Tories and DUP set to face legal challenge as deal nears

The Conservative party, in an attempt to claw back after their failed bid to win a bigger majority in the United Kingdom election, has agreed to work with the homophobic DUP from Northern Ireland.

While the details are still to be thrashed out, a deal is considered likely.

But it did include a part that appears to be a direct comment on the Conservatives working with the controversial Northern Ireland party.

The unnamed DUP source who spoke to the Press Association said officials within the Northern Ireland Office are urging caution on a deal because of concerns the government could compromise its status as an honest broker in peace process talks.

A senior Conservative source declined to comment on BBC reports that the DUP is demanding £1 billion investment in the health service in Northern Ireland and a similar figure for infrastructure projects in return for a "confidence and supply" deal.

In some ways this is accurate - violence has dissipated and political parties from different sides of the conflict have successfully shared power for much of the last two decades.

Not only has the Tories' defeat in the recent British snap election caused anger and disaffection against Prime Minister Theresa May among the party, her decision to seek a partnership with the Democratic Unionist Party of Northern Ireland (DUP) to form a coalition government has also sparked widespread controversy.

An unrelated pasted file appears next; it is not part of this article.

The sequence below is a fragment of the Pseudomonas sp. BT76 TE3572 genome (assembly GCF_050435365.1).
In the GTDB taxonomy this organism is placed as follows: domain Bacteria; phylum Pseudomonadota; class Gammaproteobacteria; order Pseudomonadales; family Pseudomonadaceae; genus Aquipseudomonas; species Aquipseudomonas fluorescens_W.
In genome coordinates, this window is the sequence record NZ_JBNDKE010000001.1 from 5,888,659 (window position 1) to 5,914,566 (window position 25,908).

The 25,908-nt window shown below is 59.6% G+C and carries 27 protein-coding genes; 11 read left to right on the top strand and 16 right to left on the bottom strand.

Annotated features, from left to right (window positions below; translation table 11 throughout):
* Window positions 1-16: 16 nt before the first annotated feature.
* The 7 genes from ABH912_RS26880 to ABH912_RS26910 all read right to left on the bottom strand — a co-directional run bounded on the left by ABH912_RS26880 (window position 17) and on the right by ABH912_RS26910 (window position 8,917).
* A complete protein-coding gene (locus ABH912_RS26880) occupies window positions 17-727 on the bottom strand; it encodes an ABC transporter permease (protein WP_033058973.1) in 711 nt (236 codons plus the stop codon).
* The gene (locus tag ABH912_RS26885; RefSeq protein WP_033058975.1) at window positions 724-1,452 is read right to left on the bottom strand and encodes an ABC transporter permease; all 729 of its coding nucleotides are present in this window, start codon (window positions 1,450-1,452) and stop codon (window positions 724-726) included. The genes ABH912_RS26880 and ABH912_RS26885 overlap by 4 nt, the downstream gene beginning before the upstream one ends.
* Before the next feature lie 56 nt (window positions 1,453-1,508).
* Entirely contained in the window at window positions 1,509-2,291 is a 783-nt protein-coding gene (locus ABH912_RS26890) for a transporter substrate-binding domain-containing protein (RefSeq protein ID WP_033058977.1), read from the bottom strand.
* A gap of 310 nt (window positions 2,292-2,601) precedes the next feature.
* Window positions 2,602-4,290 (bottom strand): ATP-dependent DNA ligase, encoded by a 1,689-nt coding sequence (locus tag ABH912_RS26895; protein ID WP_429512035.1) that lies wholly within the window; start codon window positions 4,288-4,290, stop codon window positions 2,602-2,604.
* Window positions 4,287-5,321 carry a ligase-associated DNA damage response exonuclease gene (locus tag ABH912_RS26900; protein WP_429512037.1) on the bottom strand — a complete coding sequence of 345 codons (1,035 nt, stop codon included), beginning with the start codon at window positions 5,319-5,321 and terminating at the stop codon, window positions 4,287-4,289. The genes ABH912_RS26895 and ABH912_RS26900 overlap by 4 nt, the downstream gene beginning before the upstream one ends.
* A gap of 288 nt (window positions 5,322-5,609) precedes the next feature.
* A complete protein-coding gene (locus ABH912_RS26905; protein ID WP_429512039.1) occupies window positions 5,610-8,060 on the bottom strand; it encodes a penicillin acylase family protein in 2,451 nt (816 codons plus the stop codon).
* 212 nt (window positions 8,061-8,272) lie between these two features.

The comments came after the DUP warned that Prime Minister Theresa May can not take them for granted.

The unionist party said talks to provide a confidence and supply arrangement had not progressed "as expected".

The Treasury is also horrified by the DUP's demand for air passenger duty to be scrapped, at the cost of many tens of millions of pounds a year.

After the negative response to plans in the Tory manifesto to make pensioners pay for social care by selling their homes after they died, the Speech promised only a consultation on proposals which will be brought forward to improve social care.

The speech is expected to set out a raft of new laws needed to implement Brexit, plans to strengthen counter-terrorism powers and a series of bills created to reform Britain's infrastructure and economy in preparation for life after the EU.

The Tories and the DUP remain "miles apart" on key elements of a deal to shore up Theresa May's minority government a DUP source has said, even as the new Parliament is already up and running.

Queen Elizabeth said on Wednesday the priority for Prime Minister Theresa May's government was to secure the best possible Brexit deal for Britain and that it would seek to win the widest possible consensus on the European Union exit terms.

DUP sources on Tuesday signaled that negotiations over a workable parliamentary majority that will support Mrs.

- Queen Elizabeth II goes to parliament Wednesday to outline the government's legislative program with far less pageantry than usual in a speech expected to be dominated by Britain's plans for leaving the European Union.

The government ploughed on today with the Queen's Speech, the set piece in which it unveils its agenda for the parliament, without a final agreement on a deal.

  • Zachary Reyes